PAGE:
The Evolution of Viruses in Multi-Host Fitness Landscapes

Santiago F Elena*, Patricia Agudelo-Romero, Jasna Lalić
Instituto de Biología Molecular y Celular de Plantas, Consejo Superior de Investigaciones Científicas-UPV, 46022 València, Spain

© Elena et al.; Licensee Bentham Open

open-access license: This is an open access article licensed under the terms of the Creative Commons Attribution Non-Commercial License ( which permits unrestricted, non-commercial use, distribution and reproduction in any medium, provided the work is properly cited.

* Address correspondence to this author at the Instituto de Biología Molecular y Celular de Plantas, Campus UPV CPI 8E, Ingeniero Fausto Elio s/n, 46022 València, Spain; Tel: +34 963 877 895; Fax: +34 963 877 859; E-mail:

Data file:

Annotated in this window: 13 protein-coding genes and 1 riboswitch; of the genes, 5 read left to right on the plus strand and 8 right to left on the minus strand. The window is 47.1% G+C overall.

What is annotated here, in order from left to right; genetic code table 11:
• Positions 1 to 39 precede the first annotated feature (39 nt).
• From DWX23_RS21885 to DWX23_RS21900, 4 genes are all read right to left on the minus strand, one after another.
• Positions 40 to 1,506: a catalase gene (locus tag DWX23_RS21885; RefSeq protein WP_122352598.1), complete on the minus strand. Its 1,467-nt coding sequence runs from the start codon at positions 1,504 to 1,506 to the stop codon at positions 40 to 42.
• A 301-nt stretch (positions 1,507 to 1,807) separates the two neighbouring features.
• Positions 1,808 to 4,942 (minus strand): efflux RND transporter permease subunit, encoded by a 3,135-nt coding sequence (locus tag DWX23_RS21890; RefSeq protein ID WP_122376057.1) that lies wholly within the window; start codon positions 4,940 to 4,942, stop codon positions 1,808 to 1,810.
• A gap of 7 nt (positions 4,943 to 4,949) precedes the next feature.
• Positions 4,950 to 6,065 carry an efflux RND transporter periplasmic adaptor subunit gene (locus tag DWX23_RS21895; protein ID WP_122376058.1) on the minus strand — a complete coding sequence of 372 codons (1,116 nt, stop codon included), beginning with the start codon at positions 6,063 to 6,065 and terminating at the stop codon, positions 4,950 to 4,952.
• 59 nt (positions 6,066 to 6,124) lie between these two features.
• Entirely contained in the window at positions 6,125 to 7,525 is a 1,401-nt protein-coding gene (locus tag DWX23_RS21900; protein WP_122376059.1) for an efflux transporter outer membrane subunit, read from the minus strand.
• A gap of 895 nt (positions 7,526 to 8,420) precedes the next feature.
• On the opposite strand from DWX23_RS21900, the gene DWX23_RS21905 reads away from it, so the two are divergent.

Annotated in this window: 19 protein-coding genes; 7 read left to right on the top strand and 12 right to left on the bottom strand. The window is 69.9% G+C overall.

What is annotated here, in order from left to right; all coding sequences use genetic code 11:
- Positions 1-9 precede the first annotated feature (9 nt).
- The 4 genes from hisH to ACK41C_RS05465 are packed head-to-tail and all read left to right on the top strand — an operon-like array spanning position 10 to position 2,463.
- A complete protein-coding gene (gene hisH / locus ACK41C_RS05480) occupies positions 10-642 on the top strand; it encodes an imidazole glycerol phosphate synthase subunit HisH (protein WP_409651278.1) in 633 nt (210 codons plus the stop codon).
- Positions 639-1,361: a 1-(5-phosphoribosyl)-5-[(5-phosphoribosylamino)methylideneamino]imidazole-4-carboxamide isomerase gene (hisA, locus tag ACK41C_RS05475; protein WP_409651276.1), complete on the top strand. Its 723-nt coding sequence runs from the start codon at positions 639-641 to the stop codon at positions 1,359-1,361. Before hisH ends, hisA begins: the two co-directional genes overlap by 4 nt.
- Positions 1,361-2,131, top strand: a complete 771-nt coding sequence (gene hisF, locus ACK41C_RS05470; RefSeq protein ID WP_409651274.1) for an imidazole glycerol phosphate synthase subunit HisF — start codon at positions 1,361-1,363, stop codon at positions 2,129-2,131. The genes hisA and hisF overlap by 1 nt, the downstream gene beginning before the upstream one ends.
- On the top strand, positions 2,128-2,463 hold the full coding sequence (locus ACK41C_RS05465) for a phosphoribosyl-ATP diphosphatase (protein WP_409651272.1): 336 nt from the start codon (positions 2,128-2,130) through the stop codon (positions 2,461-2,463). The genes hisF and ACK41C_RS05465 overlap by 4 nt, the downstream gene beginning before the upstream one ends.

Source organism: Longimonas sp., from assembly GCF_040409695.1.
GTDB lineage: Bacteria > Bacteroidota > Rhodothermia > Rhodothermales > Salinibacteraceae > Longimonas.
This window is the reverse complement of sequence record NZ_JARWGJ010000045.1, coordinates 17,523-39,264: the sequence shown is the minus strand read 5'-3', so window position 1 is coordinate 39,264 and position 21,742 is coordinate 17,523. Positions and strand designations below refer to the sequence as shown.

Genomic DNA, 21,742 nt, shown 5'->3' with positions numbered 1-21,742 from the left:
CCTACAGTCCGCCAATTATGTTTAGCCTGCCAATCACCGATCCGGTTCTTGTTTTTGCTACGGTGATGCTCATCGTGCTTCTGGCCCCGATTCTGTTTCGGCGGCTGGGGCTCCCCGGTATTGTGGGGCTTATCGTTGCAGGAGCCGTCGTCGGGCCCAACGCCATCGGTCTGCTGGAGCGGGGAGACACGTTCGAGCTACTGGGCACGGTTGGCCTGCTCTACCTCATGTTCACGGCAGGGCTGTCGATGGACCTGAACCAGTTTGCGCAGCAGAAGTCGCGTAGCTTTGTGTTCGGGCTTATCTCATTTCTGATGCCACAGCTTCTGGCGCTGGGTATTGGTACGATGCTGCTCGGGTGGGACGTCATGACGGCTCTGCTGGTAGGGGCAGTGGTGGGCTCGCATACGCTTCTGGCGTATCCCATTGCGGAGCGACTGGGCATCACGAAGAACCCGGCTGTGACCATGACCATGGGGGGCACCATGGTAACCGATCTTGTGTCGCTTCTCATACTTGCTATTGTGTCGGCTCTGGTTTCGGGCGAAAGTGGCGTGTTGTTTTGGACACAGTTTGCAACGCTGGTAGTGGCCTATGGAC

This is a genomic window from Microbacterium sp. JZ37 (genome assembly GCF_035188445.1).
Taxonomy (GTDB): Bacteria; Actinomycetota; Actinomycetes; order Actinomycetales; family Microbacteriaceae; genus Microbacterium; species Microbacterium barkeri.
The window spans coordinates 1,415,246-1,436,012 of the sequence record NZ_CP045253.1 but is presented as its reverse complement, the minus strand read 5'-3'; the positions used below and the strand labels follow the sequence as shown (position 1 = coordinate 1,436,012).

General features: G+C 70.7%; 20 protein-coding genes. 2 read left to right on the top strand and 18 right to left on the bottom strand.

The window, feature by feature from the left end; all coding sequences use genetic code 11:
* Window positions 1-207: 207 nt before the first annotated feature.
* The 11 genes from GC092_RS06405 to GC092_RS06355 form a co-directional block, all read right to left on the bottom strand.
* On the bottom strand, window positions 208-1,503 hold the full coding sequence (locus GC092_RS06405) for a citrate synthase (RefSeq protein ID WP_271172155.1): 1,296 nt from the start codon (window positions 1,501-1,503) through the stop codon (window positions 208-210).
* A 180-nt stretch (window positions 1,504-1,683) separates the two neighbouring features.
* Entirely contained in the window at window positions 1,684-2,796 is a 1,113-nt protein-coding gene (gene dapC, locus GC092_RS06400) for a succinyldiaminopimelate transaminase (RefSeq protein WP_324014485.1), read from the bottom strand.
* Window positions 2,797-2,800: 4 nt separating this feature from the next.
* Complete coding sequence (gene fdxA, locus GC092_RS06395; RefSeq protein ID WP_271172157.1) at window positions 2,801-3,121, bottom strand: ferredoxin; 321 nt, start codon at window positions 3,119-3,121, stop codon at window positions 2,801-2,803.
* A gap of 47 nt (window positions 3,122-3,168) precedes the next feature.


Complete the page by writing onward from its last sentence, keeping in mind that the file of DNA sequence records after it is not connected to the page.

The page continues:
Provided that generalist viruses will have access to potentially unlimited hosts, the question is why most viruses specialize in few hosts. It has been suggested that selection should favor specialists because there are tradeoffs limiting the fitness of generalists in any of the alternative hosts or because evolution proceeds faster with narrower niches. Here we review experiments showing that virus adaptation to a specific host is often coupled with fitness losses in alternative ones. In most instances, mutations beneficial in one host are detrimental in another. This antagonistic pleiotropy should limit the range of adaptation and promote the evolution of specialization. However, when hosts fluctuate in time or space, selective pressures are different and generalist viruses may evolve as well.